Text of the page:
Larry Zona, owner of Bloomingfield’s Florist, is pleased with the new location he found for his shop on the western edge of Orland Park.
With big windows, more than 4,400 square feet and good visibility from the street, Zona is hopeful business will continue to pick up at the store – located at 11229 W. 143rd Street, just west of Wolf Road – as more people discover it.
But he still feels brokenhearted about being his former location in Orland Plaza, where he said he found great success over the past seven years.
The plaza is currently being demolished to make room for the village's .
“It was hard for me because I did such good business (there),” Zona said, adding that customers who visited , Lang Lee Restaurant or would often walk over to his store. “If my business really wasn’t doing too good there I would have probably said that, ‘well, you know, maybe its all for a reason.’ But I didn’t have that feeling.”
Still, Zona is trying to make the best out of what he feels is a bad situation. He was able to move into the new location about a week after closing his Orland Plaza store, and officially opened on March 25.
The shop’s feel and much of the merchandise – which ranges from jewelry and candles to angel statues and, of course, a wide variety of flowers – is still the same, he said.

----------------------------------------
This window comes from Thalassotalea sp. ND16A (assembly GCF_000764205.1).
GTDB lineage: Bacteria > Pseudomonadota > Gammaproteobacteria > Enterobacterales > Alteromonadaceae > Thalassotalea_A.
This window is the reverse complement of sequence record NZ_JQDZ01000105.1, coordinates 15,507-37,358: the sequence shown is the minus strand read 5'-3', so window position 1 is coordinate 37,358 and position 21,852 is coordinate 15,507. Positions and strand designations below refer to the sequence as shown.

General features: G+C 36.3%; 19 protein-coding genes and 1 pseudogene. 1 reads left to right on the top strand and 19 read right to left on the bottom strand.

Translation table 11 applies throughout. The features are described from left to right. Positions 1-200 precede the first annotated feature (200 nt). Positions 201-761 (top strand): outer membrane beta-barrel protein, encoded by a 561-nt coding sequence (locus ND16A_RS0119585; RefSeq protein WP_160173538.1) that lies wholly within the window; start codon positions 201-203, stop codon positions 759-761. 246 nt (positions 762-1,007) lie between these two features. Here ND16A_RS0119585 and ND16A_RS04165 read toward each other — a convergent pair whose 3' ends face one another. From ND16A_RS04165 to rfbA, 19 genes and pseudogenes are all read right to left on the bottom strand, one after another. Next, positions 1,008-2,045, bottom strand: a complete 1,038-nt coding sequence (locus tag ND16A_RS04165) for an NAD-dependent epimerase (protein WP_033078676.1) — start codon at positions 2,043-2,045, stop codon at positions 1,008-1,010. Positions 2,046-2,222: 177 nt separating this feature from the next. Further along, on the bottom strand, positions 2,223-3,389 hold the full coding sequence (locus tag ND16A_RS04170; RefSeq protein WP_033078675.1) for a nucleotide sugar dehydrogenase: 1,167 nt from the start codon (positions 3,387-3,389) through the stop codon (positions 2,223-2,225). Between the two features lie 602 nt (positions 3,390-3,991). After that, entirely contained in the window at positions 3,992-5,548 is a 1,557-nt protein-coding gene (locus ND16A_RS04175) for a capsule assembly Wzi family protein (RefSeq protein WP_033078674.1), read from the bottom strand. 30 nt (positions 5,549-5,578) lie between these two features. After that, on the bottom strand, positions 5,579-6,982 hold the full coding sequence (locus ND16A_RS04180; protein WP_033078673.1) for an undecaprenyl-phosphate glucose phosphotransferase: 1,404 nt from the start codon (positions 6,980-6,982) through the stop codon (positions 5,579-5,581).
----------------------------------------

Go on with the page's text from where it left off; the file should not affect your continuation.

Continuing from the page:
“The way we work our store, compared to other florists, I think it just has a real nice feel and appeal,” Zona said, adding that he still has a lot of the same customers, but many of them now do phone orders instead of coming in. “You want a nice vibe for the customer, whether you’re waiting on somebody for a wedding, a funeral, just any occasion.”
Memory blocks by Canadian artist Sid Dickens are one unique line of products Zona keeps in stock. He said the 6- by 8-inch hand-crafted plaster wall plaques – whose designs are inspired by music, religion, flowers and more – are popular with interior designers and collectors from as far away as Michigan.
Bloomingfield’s also specializes in unique Halloween and Christmas decorations, and offers some interior decorating services.
One big change Zona has faced since moving is demand for different products. For example, he finds that now there are many more mothers coming into the store with young children who want stuffed animals, so those now need to be stocked. All the holidays that have occurred since he moved – including Easter, Mother’s Day and proms – have brought good business, even though some of it came as a surprise, again because of the different demographic.
“They were all very, very good,” Zona said. “In fact, proms were way more successful because I think that there could be a lot of younger kids more out in this area.”
New customers from Lemont and Homer Glen driving by – who might not have stopped at the store otherwise – also have been a good change for Zona.
“There’s a lot of potential,” he said about his store’s success in the new location. “It’s just going to take a little while.”
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